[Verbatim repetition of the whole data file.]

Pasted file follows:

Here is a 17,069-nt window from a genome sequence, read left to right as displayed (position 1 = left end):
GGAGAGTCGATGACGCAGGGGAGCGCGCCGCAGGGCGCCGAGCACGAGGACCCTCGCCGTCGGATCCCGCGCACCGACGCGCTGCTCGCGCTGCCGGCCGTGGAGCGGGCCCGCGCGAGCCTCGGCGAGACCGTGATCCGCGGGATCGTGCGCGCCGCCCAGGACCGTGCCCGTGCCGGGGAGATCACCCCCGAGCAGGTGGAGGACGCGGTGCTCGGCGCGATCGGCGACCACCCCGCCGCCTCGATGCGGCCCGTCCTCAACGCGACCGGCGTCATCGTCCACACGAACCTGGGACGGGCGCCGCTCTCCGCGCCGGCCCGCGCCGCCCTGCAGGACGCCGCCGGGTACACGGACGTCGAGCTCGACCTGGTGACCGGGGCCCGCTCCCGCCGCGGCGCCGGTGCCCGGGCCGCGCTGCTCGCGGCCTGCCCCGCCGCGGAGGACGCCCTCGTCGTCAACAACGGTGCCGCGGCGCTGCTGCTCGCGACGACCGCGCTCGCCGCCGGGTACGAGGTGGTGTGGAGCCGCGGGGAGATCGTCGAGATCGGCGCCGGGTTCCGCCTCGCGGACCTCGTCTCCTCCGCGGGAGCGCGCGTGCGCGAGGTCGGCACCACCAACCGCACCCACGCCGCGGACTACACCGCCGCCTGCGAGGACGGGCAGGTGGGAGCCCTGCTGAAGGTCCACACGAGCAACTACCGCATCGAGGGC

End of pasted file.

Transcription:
Here is a 17,069-nt window from a genome sequence, read left to right as displayed (position 1 = left end):
GGAGAGTCGATGACGCAGGGGAGCGCGCCGCAGGGCGCCGAGCACGAGGACCCTCGCCGTCGGATCCCGCGCACCGACGCGCTGCTCGCGCTGCCGGCCGTGGAGCGGGCCCGCGCGAGCCTCGGCGAGACCGTGATCCGCGGGATCGTGCGCGCCGCCCAGGACCGTGCCCGTGCCGGGGAGATCACCCCCGAGCAGGTGGAGGACGCGGTGCTCGGCGCGATCGGCGACCACCCCGCCGCCTCGATGCGGCCCGTCCTCAACGCGACCGGCGTCATCGTCCACACGAACCTGGGACGGGCGCCGCTCTCCGCGCCGGCCCGCGCCGCCCTGCAGGACGCCGCCGGGTACACGGACGTCGAGCTCGACCTGGTGACCGGGGCCCGCTCCCGCCGCGGCGCCGGTGCCCGGGCCGCGCTGCTCGCGGCCTGCCCCGCCGCGGAGGACGCCCTCGTCGTCAACAACGGTGCCGCGGCGCTGCTGCTCGCGACGACCGCGCTCGCCGCCGGGTACGAGGTGGTGTGGAGCCGCGGGGAGATCGTCGAGATCGGCGCCGGGTTCCGCCTCGCGGACCTCGTCTCCTCCGCGGGAGCGCGCGTGCGCGAGGTCGGCACCACCAACCGCACCCACGCCGCGGACTACACCGCCGCCTGCGAGGACGGGCAGGTGGGAGCCCTGCTGAAGGTCCACACGAGCAACTACCGCATCGAGGGC